Thursday, June 24, 2004

Monica's dinner guests

Monica has this in her character - she can make friends with just about anybody. The class/religion barriers that insulate most of Delhi from most of the rest of Delhi, not in the space of interaction (incredibly mixed for us all), but in the space you give to others in your mental horizon - in the space of the stories you're willing to hear (am i making sense here?) .... those barriers do not exist for her.

She listens, and wants to listen to all sorts of people, and they want to talk to her. (I used to be like that, but at 24, after six years in Delhi, I'm already a cynical bourgeoise grouch most of the time, and don't care to listen to anybody 'not my type', unless I get paid for it - defintion of ' urban researcher' - one who gets paid to do what most people should be doing anyway... pay attention to where they are.... ) So anyway, one of her friends is this urchin type little boy flower seller, who gives her a rose every time she passes his shop. and just like she would with me, or her friend the libyan diplomat (is this beginning to sound like that bob dylan song already... 'like a rolling stone'), she invited him home for dinner on tuesday...

she made a great dinner for him, too. a pretty damn kickass salad and noodles with tofu and broccoli and all the exoitc veggies she could find.... (in India, tofu and broccoli is still exotic, ... at least to me...) called him him up twice becuase he was late.... and finally he turned up, all togged out, with a bouquet of flowers, with his elder brother in tow, who was reluctant even about coming in.

Once he was in, though, he was pretty comfortable, and told us about how he ran his business (the flower shop) and how the family had emigrated from nepal but considered themselves delhi-ite (ajay, the kid, had never seen his 'native village'). ajay himself, though he looks about twelve, is already done with formal schooling. he spends half his day at the flower-shop, and the other half learning the motor-mechanic trade at the nearest garage.

then, in ten minutes, they got up to leave after drinking some squash.

the brother insisted that he'd just come to drop ajay, and he was leaving, and ajay could come back whenever. ajay insisted on leaving with his brother, though it seemed like he wanted to stay.
in that much hesitation, while the brother went doen the stairs, ajay had a chance to speak to monica.

- i have to go now, otherwise he'll thrash me when i get home. but i'll come again when he's not around...


monica wondered, later, whether she should have insisted more that ajay stay, as i polished off the wonderful dinner meant for him. (monica had told me to go easy on the food before, that i could eat sandwiches later....)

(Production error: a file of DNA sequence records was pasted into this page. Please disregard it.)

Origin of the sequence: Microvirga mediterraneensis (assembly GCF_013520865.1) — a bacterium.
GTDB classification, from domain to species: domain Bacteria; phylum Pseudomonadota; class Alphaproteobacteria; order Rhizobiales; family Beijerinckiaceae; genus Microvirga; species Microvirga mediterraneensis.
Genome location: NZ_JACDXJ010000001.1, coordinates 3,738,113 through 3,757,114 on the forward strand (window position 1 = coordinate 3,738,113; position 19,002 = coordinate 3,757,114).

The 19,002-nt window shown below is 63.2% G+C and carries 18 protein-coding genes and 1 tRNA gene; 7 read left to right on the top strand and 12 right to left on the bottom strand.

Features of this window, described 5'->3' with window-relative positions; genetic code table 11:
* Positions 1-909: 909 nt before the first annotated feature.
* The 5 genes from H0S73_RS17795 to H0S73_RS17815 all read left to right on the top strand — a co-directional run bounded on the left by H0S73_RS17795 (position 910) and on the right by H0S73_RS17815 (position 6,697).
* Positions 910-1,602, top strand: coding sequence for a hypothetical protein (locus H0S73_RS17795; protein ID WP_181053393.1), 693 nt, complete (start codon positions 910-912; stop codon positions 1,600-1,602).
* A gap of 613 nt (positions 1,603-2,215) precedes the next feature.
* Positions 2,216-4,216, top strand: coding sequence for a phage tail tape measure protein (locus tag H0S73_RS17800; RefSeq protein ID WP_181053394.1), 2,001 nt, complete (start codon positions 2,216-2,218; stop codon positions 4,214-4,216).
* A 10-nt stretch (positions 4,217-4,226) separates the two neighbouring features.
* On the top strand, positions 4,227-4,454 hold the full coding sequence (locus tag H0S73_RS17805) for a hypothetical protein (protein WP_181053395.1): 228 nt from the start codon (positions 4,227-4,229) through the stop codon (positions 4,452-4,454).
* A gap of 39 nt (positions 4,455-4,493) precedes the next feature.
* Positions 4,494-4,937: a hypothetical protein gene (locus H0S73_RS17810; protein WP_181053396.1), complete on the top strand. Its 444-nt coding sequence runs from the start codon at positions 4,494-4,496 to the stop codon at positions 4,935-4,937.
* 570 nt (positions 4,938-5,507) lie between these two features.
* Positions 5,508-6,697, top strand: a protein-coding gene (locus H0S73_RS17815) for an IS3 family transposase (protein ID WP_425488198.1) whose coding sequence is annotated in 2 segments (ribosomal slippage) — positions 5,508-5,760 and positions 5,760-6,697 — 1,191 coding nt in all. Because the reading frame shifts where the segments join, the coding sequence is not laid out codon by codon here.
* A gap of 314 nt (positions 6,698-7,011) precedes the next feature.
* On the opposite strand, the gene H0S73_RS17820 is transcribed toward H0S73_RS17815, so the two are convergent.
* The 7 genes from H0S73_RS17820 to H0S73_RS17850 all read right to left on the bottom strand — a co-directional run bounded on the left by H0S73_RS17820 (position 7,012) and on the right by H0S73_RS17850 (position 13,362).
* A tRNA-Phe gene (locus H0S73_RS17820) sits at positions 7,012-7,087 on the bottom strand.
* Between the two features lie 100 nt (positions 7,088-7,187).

I said the kid was smart, that he knew his priorities, and that he'd be back...

it seems so simple.... the kid was overstepping his class limits... and the brother wnated to hold him back. in the hindi, 'aukaad mein rakhna', to not let him forget exactly where he was placed ....

but then the brother and his flower business probably made more money than monica and I would make together, in a month - barely that we are out of impoverished student mode...

so it wasn't aobut the money...
then why the hell couldn't ajay have dinner with us?

was it becuase they were from nepal, and however much they claimed delhi as home, delhi won't completely claim them?
becuase he didn't want his brother to fall into our un-intentional do-gooder trap of believing in the goodness of this city?
becuase however well puran(the bro) did financially at his honest hardworking business, he would never acquire the easy English-speaking sophistication that clings to us, even when we speak everyday, un-accented Hindi?

or maybe he was just jealous of the easy charm of his brother, which reached out to this 'exotic' woman with the short, red-streaked hair?

... who knows? these are all 'Hindi film type' explanations, but sometimes that's all there is... and sometimes it isn't that inaccurate

all i knew was that night we had hit a barrier, or a series of them. Not insurmountable, but indicative - of the complexities of delhi, and the little ghettoes we all live in, to preserve a sesne of who we are... that this metropolis is a million ghettoes of the mind, and i don't know whether they're opening up or closing tighter....

(say when the activists who define themselves and their politics by their sexuality, like the lgbt movement so powerful in delhi, are they opening up to the society at large or hemming themsleves in tighter?)

the next morning, i noticed that the bus i was commuting to work in was run by nepalis - maybe i wouldn't have noticed it if uit hadn't been for the night before.... but the Jai Pashupatinath Ki' on the door, and the the 'chinky' look of the crew convinced me. i remembered that the entire staff of one of my favourite cheap restaurants, including the cokk who makes the most amazing chinese food -are all nepali...

yet another ignored ethnic group in supposedly 'punjabi' delhi...

just what prevents this place from doing a yugoslavia to itself?




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